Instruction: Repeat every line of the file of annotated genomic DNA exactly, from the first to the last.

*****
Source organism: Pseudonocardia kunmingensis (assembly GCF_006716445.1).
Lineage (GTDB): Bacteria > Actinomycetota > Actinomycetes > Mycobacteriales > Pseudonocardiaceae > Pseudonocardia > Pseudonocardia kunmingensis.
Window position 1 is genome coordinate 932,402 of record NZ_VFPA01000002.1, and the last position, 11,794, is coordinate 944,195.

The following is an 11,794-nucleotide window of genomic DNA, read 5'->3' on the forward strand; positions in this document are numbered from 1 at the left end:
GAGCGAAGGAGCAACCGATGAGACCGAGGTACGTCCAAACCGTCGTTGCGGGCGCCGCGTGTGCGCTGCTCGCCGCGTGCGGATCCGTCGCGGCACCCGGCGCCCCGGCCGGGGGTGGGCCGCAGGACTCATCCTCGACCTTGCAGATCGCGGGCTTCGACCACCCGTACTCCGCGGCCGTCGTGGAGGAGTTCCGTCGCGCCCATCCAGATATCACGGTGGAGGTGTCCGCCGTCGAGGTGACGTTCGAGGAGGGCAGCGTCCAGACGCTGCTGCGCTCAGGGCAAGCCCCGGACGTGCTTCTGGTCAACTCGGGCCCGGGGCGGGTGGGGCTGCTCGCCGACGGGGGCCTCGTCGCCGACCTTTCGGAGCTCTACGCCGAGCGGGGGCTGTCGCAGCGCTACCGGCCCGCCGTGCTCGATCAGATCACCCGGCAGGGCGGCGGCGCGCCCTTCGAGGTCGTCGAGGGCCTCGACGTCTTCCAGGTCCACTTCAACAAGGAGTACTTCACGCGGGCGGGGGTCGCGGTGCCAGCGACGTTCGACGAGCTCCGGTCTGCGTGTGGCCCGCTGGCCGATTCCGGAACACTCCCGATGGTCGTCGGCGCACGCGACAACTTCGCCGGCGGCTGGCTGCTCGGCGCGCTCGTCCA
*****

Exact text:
Source organism: Pseudonocardia kunmingensis (assembly GCF_006716445.1).
Lineage (GTDB): Bacteria > Actinomycetota > Actinomycetes > Mycobacteriales > Pseudonocardiaceae > Pseudonocardia > Pseudonocardia kunmingensis.
Window position 1 is genome coordinate 932,402 of record NZ_VFPA01000002.1, and the last position, 11,794, is coordinate 944,195.

The following is an 11,794-nucleotide window of genomic DNA, read 5'->3' on the forward strand; positions in this document are numbered from 1 at the left end:
GAGCGAAGGAGCAACCGATGAGACCGAGGTACGTCCAAACCGTCGTTGCGGGCGCCGCGTGTGCGCTGCTCGCCGCGTGCGGATCCGTCGCGGCACCCGGCGCCCCGGCCGGGGGTGGGCCGCAGGACTCATCCTCGACCTTGCAGATCGCGGGCTTCGACCACCCGTACTCCGCGGCCGTCGTGGAGGAGTTCCGTCGCGCCCATCCAGATATCACGGTGGAGGTGTCCGCCGTCGAGGTGACGTTCGAGGAGGGCAGCGTCCAGACGCTGCTGCGCTCAGGGCAAGCCCCGGACGTGCTTCTGGTCAACTCGGGCCCGGGGCGGGTGGGGCTGCTCGCCGACGGGGGCCTCGTCGCCGACCTTTCGGAGCTCTACGCCGAGCGGGGGCTGTCGCAGCGCTACCGGCCCGCCGTGCTCGATCAGATCACCCGGCAGGGCGGCGGCGCGCCCTTCGAGGTCGTCGAGGGCCTCGACGTCTTCCAGGTCCACTTCAACAAGGAGTACTTCACGCGGGCGGGGGTCGCGGTGCCAGCGACGTTCGACGAGCTCCGGTCTGCGTGTGGCCCGCTGGCCGATTCCGGAACACTCCCGATGGTCGTCGGCGCACGCGACAACTTCGCCGGCGGCTGGCTGCTCGGCGCGCTCGTCCA